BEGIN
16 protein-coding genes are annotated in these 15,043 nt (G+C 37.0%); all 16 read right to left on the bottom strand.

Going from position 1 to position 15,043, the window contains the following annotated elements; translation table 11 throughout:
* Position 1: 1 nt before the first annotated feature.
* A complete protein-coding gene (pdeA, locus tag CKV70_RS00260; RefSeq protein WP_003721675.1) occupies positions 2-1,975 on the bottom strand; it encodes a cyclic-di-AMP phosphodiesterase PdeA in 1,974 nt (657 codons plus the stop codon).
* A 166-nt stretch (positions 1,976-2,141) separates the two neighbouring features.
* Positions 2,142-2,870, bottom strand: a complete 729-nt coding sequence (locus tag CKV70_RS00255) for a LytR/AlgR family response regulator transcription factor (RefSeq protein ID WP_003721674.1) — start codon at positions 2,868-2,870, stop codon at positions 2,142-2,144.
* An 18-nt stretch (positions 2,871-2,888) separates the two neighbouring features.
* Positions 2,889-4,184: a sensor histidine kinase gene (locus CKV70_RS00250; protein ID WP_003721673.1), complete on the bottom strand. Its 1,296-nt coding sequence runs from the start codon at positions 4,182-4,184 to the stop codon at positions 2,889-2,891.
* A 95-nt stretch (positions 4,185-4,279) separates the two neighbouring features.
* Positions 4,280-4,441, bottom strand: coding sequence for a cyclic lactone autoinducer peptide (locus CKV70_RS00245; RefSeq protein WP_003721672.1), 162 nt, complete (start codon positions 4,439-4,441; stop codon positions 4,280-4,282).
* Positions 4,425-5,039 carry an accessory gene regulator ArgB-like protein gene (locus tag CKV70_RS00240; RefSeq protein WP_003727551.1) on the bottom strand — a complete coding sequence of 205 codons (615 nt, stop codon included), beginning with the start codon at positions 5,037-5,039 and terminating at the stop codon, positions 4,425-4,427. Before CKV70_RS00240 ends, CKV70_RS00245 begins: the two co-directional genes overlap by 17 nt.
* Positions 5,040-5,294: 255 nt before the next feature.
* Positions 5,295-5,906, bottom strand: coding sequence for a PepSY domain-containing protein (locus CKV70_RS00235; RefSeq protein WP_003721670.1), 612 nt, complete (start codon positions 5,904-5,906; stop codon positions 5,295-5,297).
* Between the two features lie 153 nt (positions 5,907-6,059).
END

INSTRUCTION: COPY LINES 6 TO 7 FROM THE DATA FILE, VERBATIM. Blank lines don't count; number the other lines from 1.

* Positions 2,142-2,870, bottom strand: a complete 729-nt coding sequence (locus tag CKV70_RS00255) for a LytR/AlgR family response regulator transcription factor (RefSeq protein ID WP_003721674.1) — start codon at positions 2,868-2,870, stop codon at positions 2,142-2,144.
* An 18-nt stretch (positions 2,871-2,888) separates the two neighbouring features.